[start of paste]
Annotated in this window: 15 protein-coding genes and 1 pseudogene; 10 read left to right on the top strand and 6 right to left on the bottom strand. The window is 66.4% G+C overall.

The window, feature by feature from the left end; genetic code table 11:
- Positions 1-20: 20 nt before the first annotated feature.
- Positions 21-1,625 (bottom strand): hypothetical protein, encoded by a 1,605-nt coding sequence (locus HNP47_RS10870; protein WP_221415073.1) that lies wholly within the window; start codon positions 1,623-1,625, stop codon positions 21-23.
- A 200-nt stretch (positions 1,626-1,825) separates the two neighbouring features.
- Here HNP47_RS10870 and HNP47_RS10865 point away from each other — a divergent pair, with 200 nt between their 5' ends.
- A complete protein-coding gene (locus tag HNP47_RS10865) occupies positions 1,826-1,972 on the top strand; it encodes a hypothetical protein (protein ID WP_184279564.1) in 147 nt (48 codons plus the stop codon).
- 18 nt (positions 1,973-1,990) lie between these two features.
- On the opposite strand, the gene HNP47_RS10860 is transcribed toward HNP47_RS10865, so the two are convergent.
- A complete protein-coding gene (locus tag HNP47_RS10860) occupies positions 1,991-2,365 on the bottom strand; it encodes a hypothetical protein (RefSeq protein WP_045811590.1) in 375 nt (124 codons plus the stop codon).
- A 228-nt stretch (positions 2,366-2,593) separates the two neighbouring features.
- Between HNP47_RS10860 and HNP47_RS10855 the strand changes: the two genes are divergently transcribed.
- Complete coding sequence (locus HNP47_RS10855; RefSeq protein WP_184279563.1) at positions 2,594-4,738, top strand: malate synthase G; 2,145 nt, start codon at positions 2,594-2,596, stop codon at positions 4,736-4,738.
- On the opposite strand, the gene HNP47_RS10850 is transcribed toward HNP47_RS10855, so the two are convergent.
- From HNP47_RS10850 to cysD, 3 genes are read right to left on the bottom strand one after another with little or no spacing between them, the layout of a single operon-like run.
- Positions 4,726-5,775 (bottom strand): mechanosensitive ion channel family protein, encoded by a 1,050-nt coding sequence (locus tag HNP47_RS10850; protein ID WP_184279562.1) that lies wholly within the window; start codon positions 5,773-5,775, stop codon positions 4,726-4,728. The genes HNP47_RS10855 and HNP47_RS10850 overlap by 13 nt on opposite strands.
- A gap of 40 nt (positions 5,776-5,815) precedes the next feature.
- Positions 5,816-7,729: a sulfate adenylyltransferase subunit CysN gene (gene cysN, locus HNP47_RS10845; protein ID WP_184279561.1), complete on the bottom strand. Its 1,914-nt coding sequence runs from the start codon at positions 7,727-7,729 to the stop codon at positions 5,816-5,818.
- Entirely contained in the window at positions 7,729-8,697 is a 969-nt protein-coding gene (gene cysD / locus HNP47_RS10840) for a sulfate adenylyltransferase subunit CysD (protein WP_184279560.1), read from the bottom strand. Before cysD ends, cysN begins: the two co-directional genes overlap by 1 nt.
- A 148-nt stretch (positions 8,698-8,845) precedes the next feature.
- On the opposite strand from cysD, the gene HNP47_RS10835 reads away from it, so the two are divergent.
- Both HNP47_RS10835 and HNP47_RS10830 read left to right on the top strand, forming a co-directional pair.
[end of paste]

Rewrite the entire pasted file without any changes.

Annotated in this window: 15 protein-coding genes and 1 pseudogene; 10 read left to right on the top strand and 6 right to left on the bottom strand. The window is 66.4% G+C overall.

The window, feature by feature from the left end; genetic code table 11:
- Positions 1-20: 20 nt before the first annotated feature.
- Positions 21-1,625 (bottom strand): hypothetical protein, encoded by a 1,605-nt coding sequence (locus HNP47_RS10870; protein WP_221415073.1) that lies wholly within the window; start codon positions 1,623-1,625, stop codon positions 21-23.
- A 200-nt stretch (positions 1,626-1,825) separates the two neighbouring features.
- Here HNP47_RS10870 and HNP47_RS10865 point away from each other — a divergent pair, with 200 nt between their 5' ends.
- A complete protein-coding gene (locus tag HNP47_RS10865) occupies positions 1,826-1,972 on the top strand; it encodes a hypothetical protein (protein ID WP_184279564.1) in 147 nt (48 codons plus the stop codon).
- 18 nt (positions 1,973-1,990) lie between these two features.
- On the opposite strand, the gene HNP47_RS10860 is transcribed toward HNP47_RS10865, so the two are convergent.
- A complete protein-coding gene (locus tag HNP47_RS10860) occupies positions 1,991-2,365 on the bottom strand; it encodes a hypothetical protein (RefSeq protein WP_045811590.1) in 375 nt (124 codons plus the stop codon).
- A 228-nt stretch (positions 2,366-2,593) separates the two neighbouring features.
- Between HNP47_RS10860 and HNP47_RS10855 the strand changes: the two genes are divergently transcribed.
- Complete coding sequence (locus HNP47_RS10855; RefSeq protein WP_184279563.1) at positions 2,594-4,738, top strand: malate synthase G; 2,145 nt, start codon at positions 2,594-2,596, stop codon at positions 4,736-4,738.
- On the opposite strand, the gene HNP47_RS10850 is transcribed toward HNP47_RS10855, so the two are convergent.
- From HNP47_RS10850 to cysD, 3 genes are read right to left on the bottom strand one after another with little or no spacing between them, the layout of a single operon-like run.
- Positions 4,726-5,775 (bottom strand): mechanosensitive ion channel family protein, encoded by a 1,050-nt coding sequence (locus tag HNP47_RS10850; protein ID WP_184279562.1) that lies wholly within the window; start codon positions 5,773-5,775, stop codon positions 4,726-4,728. The genes HNP47_RS10855 and HNP47_RS10850 overlap by 13 nt on opposite strands.
- A gap of 40 nt (positions 5,776-5,815) precedes the next feature.
- Positions 5,816-7,729: a sulfate adenylyltransferase subunit CysN gene (gene cysN, locus HNP47_RS10845; protein ID WP_184279561.1), complete on the bottom strand. Its 1,914-nt coding sequence runs from the start codon at positions 7,727-7,729 to the stop codon at positions 5,816-5,818.
- Entirely contained in the window at positions 7,729-8,697 is a 969-nt protein-coding gene (gene cysD / locus HNP47_RS10840) for a sulfate adenylyltransferase subunit CysD (protein WP_184279560.1), read from the bottom strand. Before cysD ends, cysN begins: the two co-directional genes overlap by 1 nt.
- A 148-nt stretch (positions 8,698-8,845) precedes the next feature.
- On the opposite strand from cysD, the gene HNP47_RS10835 reads away from it, so the two are divergent.
- Both HNP47_RS10835 and HNP47_RS10830 read left to right on the top strand, forming a co-directional pair.